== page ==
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Welcome to Sycamore Grove Park

The Eastsider: Will Highland Park's underground creek ever see the light of day again?

A Historic Gem

Sycamore Grove Park was officially established in 1905. The park has long been a popular recreational spot featuring well kept grass, picnic tables, and a bandshell for concerts. In the early days Sycamore Grove Park was also the site of annual State Picnics, where residents from the mid-west who had migrated to Los Angeles would gather to celebrate their home state. Today it is the venue for Councilmember Gil Cedillo's Cartelera del Festival de Latin Jazz y Música Latina.

The park is adjacent to the Arroyo Seco, a major tributary of the Los Angeles River. For many years the North Branch stream, which drains most of Highland Park, flowed through the Park into the Arroyo Seco. The stream was lined by stately Sycamore trees and lush riparian habitat with a lily pad.

But in the 1930s the North Branch was captured and put into a concrete culvert beneath the park. The stream is still there but it is buried and hidden from public view and appreciation. Today you can see where the North Branch joins the Arroyo Seco just north of the pedestrian bridge that spans the Arroyo Seco stream and Parkway.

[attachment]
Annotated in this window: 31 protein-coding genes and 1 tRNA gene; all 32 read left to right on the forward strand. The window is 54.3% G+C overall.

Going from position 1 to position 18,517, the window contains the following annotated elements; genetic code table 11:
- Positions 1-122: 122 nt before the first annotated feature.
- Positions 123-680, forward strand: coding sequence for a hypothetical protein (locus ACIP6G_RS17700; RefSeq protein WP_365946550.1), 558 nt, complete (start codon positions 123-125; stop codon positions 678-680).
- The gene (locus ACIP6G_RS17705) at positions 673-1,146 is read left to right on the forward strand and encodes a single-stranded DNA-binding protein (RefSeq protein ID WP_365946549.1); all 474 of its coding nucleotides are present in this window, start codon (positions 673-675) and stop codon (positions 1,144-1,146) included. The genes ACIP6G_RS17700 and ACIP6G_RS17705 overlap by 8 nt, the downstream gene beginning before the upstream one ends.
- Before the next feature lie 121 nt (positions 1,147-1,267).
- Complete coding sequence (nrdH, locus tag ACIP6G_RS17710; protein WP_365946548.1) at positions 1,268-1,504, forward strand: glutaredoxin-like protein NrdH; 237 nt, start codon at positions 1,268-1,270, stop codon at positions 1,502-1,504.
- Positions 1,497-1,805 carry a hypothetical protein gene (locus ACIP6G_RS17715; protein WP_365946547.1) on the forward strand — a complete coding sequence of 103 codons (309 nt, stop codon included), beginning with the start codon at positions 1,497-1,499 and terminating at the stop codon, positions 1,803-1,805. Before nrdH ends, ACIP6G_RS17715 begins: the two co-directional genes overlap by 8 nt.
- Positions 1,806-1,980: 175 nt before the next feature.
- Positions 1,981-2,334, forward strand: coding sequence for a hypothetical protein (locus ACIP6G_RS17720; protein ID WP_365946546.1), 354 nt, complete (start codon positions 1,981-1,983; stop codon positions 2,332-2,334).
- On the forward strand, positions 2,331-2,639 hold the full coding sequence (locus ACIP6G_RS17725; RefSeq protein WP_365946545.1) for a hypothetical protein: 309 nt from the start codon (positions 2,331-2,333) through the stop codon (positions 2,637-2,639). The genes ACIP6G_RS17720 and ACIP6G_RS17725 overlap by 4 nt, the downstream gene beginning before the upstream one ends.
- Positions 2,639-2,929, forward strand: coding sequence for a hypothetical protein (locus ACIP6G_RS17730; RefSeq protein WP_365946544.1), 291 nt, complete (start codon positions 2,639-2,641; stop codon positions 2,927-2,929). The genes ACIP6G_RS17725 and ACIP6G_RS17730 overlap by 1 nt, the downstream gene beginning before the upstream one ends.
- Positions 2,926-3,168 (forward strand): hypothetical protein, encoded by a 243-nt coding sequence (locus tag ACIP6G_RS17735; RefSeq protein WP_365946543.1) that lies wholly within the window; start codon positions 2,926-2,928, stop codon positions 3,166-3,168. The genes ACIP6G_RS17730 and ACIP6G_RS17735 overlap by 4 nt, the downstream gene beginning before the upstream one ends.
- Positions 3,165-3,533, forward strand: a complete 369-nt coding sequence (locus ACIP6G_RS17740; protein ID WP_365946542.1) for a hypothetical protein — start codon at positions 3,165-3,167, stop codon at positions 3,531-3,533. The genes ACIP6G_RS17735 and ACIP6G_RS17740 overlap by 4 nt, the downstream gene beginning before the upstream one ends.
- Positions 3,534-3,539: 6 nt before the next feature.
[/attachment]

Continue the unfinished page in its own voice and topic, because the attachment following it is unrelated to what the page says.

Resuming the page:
Here is how KCET describes it: "Today one of the oldest parks in Los Angeles, the 15-acre Sycamore Grove Park offers the perfect setting for relaxation and recreation on the banks of the Arroyo Seco. The park is home to many Sycamore trees, children's play areas, tennis courts, outdoor gym equipment, and the historic Sousa-Hiner Bandshell. Across the street is the colorful Haramoknga Mural at Glenmary Archway."

It Is Shameful that Future Generations Will Know How Our Foolish Flood "Control" System Has Destroyed the Natural Hydrology of the Arroyo Seco and of Southern California

Save Our Stream –

Summer Concert

The Stream Is Not a Waste Product

For several million years a gentle stream has flowed through the area that is now Sycamore Grove Park into the Arroyo Seco, a major tributary of the Los Angeles River. Occassionally a torrent would rush into the Arroyo. Few people remember that because eighty years ago flood engineers channelized the North Branch stream, which drains all Highland Park, into a buried concrete channel beneath the streets and the park.

Now the engineers from the Los Angeles Bureau of Sanitation are doing what they are accustomed to doing. Instead of cleaning up the stream they have trapped in a concrete strait-jacket, they are funneling the dry weather flow of the North Branch into their world's largest sewer.

Sewer Sign Respect the Stream

A Model for North Branch Stream Restoration: Berkshire Creek in Pasadena

There's a Better Way

  • Clean up the pollution
  • Educate the public
  • Use nature-based solutions
  • Restore the stream

Sign the Petition

A Flowing Legacy

Aerial 1938

An aerial view of the stream flowing through the park during a storm.

Children in Pond

Children playing in the pond in the park.

1920s Lily Pond

The lily pond in the 1920s.

Sycamore Grove bandshell in the foreground; Southwest Museum in the background.

How Can We Expect Children to Respect Nature When We Bury Our Streams and Pipe Them Into Sewers?